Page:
We are here today to discuss The Moving Toyshop (1946) — Edmund Crispin’s third novel to feature his Oxford University don detective Gervase Fen — in full, spoiler-rich style…proceed no further if you wish read this book without knowing, y’know, everything that happens.
And by “we” I mean myself and Christian of Mysteries, Short and Sweet, who has been lured away from his beloved short stories to talk this one through with me. I’m not going into the plot — you presumably know that since you’re here having the book discussed in detail — so all the remains is to tell you that I will be the shouty one in bold while Christian’s measured and tolerant Swedish nature shall be captured in normal text.
All clear? Then let’s go…
I’m intrigued by the fact that you read this in translation, and I’m wondering if the Edward Lear limericks that prove so important to the plot were translated directly – in which case they would not rhyme, I imagine – of if they were Swedified. For instance, were the beneficiaries under Mrs. Snaith’s will called Mold, Berlin, Ryde, West, and Leeds?
The Swedish translation uses the city names from the English original but they translate the verses, and it uses Wight instead of Ryde. I’m not sure if they keep close to Lear’s original verses or just create a translation that fits with the plot, but they manage to get them to rhyme in the Swedish translation. (I suppose it helps that Swedish and English are related, even though they’re not that closely related.)
Wight, which is a sound that doesn’t exist in Swedish, is rhymed with “all right”, which is a phrase that is all right(!) to use in Swedish, though it’s an obvious loan word. Lear is not particularly well-known in Sweden, so I doubt that anyone would be much the wiser. I know I wasn’t…
Sally Carstairs is Ryde in the English version on account of her spotted dog, so does the Swedish rhyme still make mention of the dog?
There was a young lady from Wight
Who tied her shoelaces all right.
She bought clogs for a pound,
Had a small spotted hound,
And walked around on Wight.
I can provide the literal translations of the others as well if anyone wants them…
I can understand why the translator used Wight instead, because the rhyme “all right” works okay in Swedish – it’s a loan that hasn’t been adjusted into regular Swedish, so not optimal but still workable – but there is no way to rhyme Ryde with any Swedish word.
There’s also quite a lot of quotations, mainly made by Fen. Many are presented as is with footnotes presenting a (loose) translation of the quote.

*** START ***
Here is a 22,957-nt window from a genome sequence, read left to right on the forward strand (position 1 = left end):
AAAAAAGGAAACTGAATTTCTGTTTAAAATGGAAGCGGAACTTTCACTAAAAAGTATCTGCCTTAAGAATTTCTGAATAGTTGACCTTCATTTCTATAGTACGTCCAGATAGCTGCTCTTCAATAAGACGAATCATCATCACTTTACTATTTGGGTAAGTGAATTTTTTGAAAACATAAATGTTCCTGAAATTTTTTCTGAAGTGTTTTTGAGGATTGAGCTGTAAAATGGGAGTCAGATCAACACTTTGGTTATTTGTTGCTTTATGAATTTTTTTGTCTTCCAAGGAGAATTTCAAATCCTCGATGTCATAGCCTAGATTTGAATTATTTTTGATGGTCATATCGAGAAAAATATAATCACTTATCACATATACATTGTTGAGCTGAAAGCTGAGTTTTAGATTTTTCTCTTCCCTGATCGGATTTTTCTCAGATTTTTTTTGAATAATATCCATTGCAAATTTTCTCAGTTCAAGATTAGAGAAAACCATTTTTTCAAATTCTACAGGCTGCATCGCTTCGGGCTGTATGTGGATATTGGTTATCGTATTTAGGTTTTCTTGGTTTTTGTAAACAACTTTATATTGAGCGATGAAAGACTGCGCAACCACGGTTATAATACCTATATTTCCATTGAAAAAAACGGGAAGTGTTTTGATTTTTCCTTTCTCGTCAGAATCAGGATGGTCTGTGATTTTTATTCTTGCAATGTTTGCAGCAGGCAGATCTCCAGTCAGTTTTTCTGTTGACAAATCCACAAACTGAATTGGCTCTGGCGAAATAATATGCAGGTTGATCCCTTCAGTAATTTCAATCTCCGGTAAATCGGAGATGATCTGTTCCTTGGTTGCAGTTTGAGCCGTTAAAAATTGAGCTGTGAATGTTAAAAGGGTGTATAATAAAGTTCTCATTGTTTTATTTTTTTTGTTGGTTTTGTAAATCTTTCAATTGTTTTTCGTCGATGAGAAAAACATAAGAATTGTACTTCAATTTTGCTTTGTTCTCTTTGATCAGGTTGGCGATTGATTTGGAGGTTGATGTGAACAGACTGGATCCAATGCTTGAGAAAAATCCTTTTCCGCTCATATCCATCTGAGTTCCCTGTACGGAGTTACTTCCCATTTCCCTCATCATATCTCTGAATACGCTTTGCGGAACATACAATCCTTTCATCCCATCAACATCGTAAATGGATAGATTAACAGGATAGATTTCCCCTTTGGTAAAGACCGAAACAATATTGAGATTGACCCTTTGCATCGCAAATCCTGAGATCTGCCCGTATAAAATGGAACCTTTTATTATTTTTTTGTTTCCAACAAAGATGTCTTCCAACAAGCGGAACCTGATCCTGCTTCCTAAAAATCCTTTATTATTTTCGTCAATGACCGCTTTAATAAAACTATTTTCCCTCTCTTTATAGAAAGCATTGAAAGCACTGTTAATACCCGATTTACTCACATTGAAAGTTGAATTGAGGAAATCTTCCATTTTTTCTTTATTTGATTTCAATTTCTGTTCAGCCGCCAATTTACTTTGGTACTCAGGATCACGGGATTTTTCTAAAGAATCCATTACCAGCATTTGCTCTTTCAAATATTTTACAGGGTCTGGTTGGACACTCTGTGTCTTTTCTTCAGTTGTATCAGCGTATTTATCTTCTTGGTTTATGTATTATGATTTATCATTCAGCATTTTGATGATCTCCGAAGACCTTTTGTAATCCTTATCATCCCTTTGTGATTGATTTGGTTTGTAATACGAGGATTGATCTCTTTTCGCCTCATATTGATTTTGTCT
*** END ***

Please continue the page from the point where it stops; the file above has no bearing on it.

Ho-Ling Wong did a similar thing when translating Japanese impossible crime mysteries into English, which was extremely helpful. In fact, I can well believe a lot of the references would go over the heads of most native English speakers – “They reached the opposite pavement much as Orestes, hounded by the Furies, must have staggered into Iphigenia’s grove in Tauris” is about as legible as this gets for the layman. Have you read Crispin in English at all? Is anything lost in the translation and explanation?
I’ve read several of Crispin’s short stories in English (since most of them have never been translated) – and translated them myself! But I can’t say that I’ve read the English original versions of those stories that were translated and compared them that way. I can imagine that there’s quite a lot of the academic vocabulary and allusions that has been adjusted for Swedish eyes.
For my own part, I think the short stories use less of those donnish allusions, so I can’t remember having to do much with any such expressions. I remember Crispin as a fairly easy writer to translate – possibly my recollection is positively affected by the fact that most of them are quite short…
I wonder if the short stories haven’t been translated because some of them rely so heavily on linguistic peculiarities in English – the homonyms “rode” and “rowed”, for instance. These are in the minority, but I wonder if someone tried at some point, kept coming across these instances, and had to throw their hands up in disgust…!
If I’m not mistaken, this is Fen’s first recorded case. The story is set in 1938, while I think that the previous novels were set more concurrently with when they were written/published. I found it interesting that not much is made of that. Fen isn’t presented as a novice detective – he already is well acquainted with his police contact (this early on in his career it’s still sir Richard Freeman rather than Humbleby) and is able to get important information from him. Did you get any feel from this that this was early in Fen’s career?